As a provider, you should review the clinical and billing documentation for all claims listed in a letter to determine if the reason for the overpayment is supported by the circumstances recorded in the documentation. You also need to review the coding or billing standard, regulation, etc., that has been violated, according to the RAC.

Based on this initial review there may be grounds for rebuttal:

  • If there is clinical documentation to support the original payment, then you can identify the documentation in the response.


  • Whatever documentation that may have been overlooked by the RAC may be included in the rebuttal letter or as part of a Level 1 appeal. Some have suggested putting “sticky” arrow tabs by the specific phrase in the documentation that supports the rebuttal or appeal rationale.


For example…

An emergency room record shows a patient with lung cancer undergoing chemotherapy who reports to the ER with shortness of breath and collapses. The chest x-ray from the ER shows pleural effusion. Treatment in ER includes Albuterol, Atrovent, and Lovenox. Possible pulmonary embolus is noted by the ER physician.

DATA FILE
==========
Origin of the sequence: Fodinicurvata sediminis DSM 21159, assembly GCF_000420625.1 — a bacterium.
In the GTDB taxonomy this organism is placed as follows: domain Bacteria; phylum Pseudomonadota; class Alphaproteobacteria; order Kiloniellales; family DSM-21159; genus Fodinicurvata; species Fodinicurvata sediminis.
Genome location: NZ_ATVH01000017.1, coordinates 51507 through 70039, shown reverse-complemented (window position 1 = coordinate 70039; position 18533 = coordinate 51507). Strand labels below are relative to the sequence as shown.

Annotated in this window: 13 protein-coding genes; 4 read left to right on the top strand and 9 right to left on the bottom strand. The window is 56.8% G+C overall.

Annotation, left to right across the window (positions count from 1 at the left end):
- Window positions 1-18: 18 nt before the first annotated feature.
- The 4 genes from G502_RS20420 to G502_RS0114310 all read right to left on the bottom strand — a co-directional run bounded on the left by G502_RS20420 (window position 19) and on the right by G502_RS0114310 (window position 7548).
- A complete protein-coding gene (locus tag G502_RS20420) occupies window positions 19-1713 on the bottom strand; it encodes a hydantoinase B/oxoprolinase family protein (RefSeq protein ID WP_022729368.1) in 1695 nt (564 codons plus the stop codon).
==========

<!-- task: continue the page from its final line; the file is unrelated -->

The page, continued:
The H&P lists the impression as chest pain to rule out pulmonary embolus.

A consultation with Dr. X states syncope, etiology undetermined.

A consultation with Dr. Y, held the same day, states syncope questionable orthostatic hypotension, possibly secondary to medication and chemotherapy. He recommends a CT of the head to rule out brain metastasis and orthostatic blood pressure testing, adding that he does not believe the patient has pulmonary embolus.

Progress notes recorded two days later, prior to discharge, by pulmonary documents the assessment as orthostatic hypotension, and an order to add Florincef and discharge the patient once all tests are completed is given.